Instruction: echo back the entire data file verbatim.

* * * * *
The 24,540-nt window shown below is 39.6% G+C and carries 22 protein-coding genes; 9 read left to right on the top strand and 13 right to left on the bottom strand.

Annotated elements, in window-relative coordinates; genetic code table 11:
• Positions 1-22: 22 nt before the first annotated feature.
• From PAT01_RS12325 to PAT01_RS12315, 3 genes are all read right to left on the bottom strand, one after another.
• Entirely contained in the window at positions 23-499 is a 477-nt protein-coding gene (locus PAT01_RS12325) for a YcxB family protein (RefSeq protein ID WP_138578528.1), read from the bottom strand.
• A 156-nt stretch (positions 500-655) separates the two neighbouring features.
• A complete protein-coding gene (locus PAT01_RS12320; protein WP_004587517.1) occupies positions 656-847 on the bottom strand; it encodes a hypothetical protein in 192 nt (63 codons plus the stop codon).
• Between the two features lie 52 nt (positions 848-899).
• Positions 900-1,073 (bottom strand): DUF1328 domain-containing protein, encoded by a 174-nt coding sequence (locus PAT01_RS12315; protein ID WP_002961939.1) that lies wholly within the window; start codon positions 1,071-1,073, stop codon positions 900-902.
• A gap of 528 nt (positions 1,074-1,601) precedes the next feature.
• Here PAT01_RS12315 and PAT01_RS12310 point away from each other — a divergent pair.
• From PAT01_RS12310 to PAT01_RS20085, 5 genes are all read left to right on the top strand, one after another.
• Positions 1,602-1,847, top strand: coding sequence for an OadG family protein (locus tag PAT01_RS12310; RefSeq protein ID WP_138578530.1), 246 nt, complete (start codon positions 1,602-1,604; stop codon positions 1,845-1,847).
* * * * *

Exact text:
The 24,540-nt window shown below is 39.6% G+C and carries 22 protein-coding genes; 9 read left to right on the top strand and 13 right to left on the bottom strand.

Annotated elements, in window-relative coordinates; genetic code table 11:
• Positions 1-22: 22 nt before the first annotated feature.
• From PAT01_RS12325 to PAT01_RS12315, 3 genes are all read right to left on the bottom strand, one after another.
• Entirely contained in the window at positions 23-499 is a 477-nt protein-coding gene (locus PAT01_RS12325) for a YcxB family protein (RefSeq protein ID WP_138578528.1), read from the bottom strand.
• A 156-nt stretch (positions 500-655) separates the two neighbouring features.
• A complete protein-coding gene (locus PAT01_RS12320; protein WP_004587517.1) occupies positions 656-847 on the bottom strand; it encodes a hypothetical protein in 192 nt (63 codons plus the stop codon).
• Between the two features lie 52 nt (positions 848-899).
• Positions 900-1,073 (bottom strand): DUF1328 domain-containing protein, encoded by a 174-nt coding sequence (locus PAT01_RS12315; protein ID WP_002961939.1) that lies wholly within the window; start codon positions 1,071-1,073, stop codon positions 900-902.
• A gap of 528 nt (positions 1,074-1,601) precedes the next feature.
• Here PAT01_RS12315 and PAT01_RS12310 point away from each other — a divergent pair.
• From PAT01_RS12310 to PAT01_RS20085, 5 genes are all read left to right on the top strand, one after another.
• Positions 1,602-1,847, top strand: coding sequence for an OadG family protein (locus tag PAT01_RS12310; RefSeq protein ID WP_138578530.1), 246 nt, complete (start codon positions 1,602-1,604; stop codon positions 1,845-1,847).